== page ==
This decision is good news for the community of the London Borough of Camden. According to Simon Pitkeathley, Chief Executive of Camden Town Unlimited, an organisation representing local businesses, writing in a blog on the Huffington Post website, “Camden residents and businesses will breathe a sigh of relief that the Government has now been persuaded to drop the link in its current form, which was set to tear through the heart of Camden Town, causing a decade of disruption and destroying parts of our markets and creative economy”.

It is hardly surprising that Camden Town businesses are relieved at Mr McLoughlin’s decision. A report commissioned by Camden Town Unlimited from BOP Consulting estimates the gross value added (GVA) generated by “Camden’s creative economy” over the period 2014 to 2031 will be reduced by between £317m and £631m, due to the negative impacts of HS2. The same report puts the loss of jobs at between 5,350 and 9,100. The scrapping of the HS1 to HS2 link should appreciably reduce these impacts.

Another weakness of the HS1 to HS2 link was its reliance on using the North London Line trackway, something that was acknowledged both by Sir David, in his report, and Patrick McLoughlin, in his statement. There is nothing new about the realisation that this shared working would be problematic, it has just taken rather long for HS2 Ltd and the Government to recognise the extent of the problem. Transport for London has been clear about this for some time (see footnote 2):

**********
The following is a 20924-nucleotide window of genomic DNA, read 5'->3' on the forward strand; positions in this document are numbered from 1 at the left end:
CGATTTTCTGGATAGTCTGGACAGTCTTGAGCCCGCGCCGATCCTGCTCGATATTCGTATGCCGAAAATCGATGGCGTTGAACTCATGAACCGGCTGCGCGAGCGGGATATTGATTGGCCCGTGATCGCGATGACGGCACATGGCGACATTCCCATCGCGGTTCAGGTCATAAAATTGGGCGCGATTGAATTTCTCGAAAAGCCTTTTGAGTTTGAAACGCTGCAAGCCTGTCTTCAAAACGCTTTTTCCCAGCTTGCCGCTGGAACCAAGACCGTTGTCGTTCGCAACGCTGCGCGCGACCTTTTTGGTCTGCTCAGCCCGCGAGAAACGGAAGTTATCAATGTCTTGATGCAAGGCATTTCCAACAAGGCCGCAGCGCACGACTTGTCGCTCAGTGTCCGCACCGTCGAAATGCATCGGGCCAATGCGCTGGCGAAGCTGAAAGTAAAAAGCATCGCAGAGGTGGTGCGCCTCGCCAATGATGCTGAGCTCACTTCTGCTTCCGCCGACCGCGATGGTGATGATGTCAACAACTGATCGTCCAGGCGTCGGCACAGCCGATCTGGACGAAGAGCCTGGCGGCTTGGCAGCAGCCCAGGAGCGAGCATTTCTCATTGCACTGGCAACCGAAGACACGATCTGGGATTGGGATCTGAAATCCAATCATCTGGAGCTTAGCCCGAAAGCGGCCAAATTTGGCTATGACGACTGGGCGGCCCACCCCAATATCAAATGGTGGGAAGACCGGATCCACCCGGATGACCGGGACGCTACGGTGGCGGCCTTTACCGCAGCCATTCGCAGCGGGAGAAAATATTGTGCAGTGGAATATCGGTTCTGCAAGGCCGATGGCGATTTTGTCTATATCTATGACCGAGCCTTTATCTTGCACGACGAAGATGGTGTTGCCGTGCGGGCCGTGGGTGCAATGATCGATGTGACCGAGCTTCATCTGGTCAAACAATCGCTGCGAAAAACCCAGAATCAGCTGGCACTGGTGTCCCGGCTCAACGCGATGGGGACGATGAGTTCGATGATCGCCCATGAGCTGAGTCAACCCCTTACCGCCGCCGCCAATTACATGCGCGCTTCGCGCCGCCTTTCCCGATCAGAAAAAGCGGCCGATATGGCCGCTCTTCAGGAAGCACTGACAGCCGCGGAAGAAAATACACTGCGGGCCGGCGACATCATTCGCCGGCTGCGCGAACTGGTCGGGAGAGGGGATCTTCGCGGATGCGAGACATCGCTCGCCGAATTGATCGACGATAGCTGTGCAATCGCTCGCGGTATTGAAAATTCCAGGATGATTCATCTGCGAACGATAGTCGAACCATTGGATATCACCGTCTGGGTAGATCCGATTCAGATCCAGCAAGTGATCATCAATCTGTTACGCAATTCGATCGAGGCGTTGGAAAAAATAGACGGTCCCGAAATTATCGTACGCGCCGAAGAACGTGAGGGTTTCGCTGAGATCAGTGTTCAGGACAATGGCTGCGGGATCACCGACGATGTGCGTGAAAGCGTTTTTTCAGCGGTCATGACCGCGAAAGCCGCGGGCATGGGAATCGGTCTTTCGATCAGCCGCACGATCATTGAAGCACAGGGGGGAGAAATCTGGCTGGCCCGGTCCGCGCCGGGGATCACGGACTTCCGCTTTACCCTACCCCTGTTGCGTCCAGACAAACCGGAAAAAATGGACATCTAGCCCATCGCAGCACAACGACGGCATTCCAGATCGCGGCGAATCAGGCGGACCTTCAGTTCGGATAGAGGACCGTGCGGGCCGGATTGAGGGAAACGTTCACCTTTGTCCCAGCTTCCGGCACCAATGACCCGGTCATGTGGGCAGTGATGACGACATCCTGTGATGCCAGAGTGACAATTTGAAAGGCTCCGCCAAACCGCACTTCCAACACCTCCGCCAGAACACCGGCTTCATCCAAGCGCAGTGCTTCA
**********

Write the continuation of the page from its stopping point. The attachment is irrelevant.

“The North London Line is heavily used by both London Overground and freight services and introducing additional HS2 trains onto these tracks would adversely impact on Overground performance and limit the potential for future growth.”

So, on balance, I don’t think that too many tears will be shed in most quarters about the demise of the cheap and nasty link. However, the decision to scrap it without any alternative proposal to support direct international services being offered does take the shine off the HS2 proposition somewhat. It is perhaps an indication of the lack of diligence that our elected representatives are applying in evaluating HS2, that of the thirty-seven backbenchers who asked questions of the Transport Secretary when he came to the Commons on 24th March only three actually mentioned the scrapping of the link and, of these, only one, Stephen Pound (Labour MP for Ealing North) felt that the lack of connectivity between HS1 and HS2 would be “a problem for the future”.

I don’t think that we should make the same mistake in these blogs, and so propose to look at the impacts on the HS2 proposal of scrapping the link in my next posting.


  1. The transcript of the Transport Secretary’s statement to the House of Commons on Monday 24th March may be found in column 29 to column 31 of the House of Commons Official Report.
  2. Extracted from paragraph 3.7 of a report of 10th November 2011 presented to Transport for London’s Environment, Corporate Planning Panel.

7 responses to this post.

  1. Posted by chriseaglen on April 13, 2014 at 7:34 am

    Please dont drift into academic points when there are more important issues ahead. Recent appointment colour statements. The project is a muddle and was based on three fixed points producing the fateful route for many. MPs and planning infrastructure with this hybrid bill process and poor back to front implementation and late Lidar and still no ground and site intrusive geological surveys is a national engineering failure.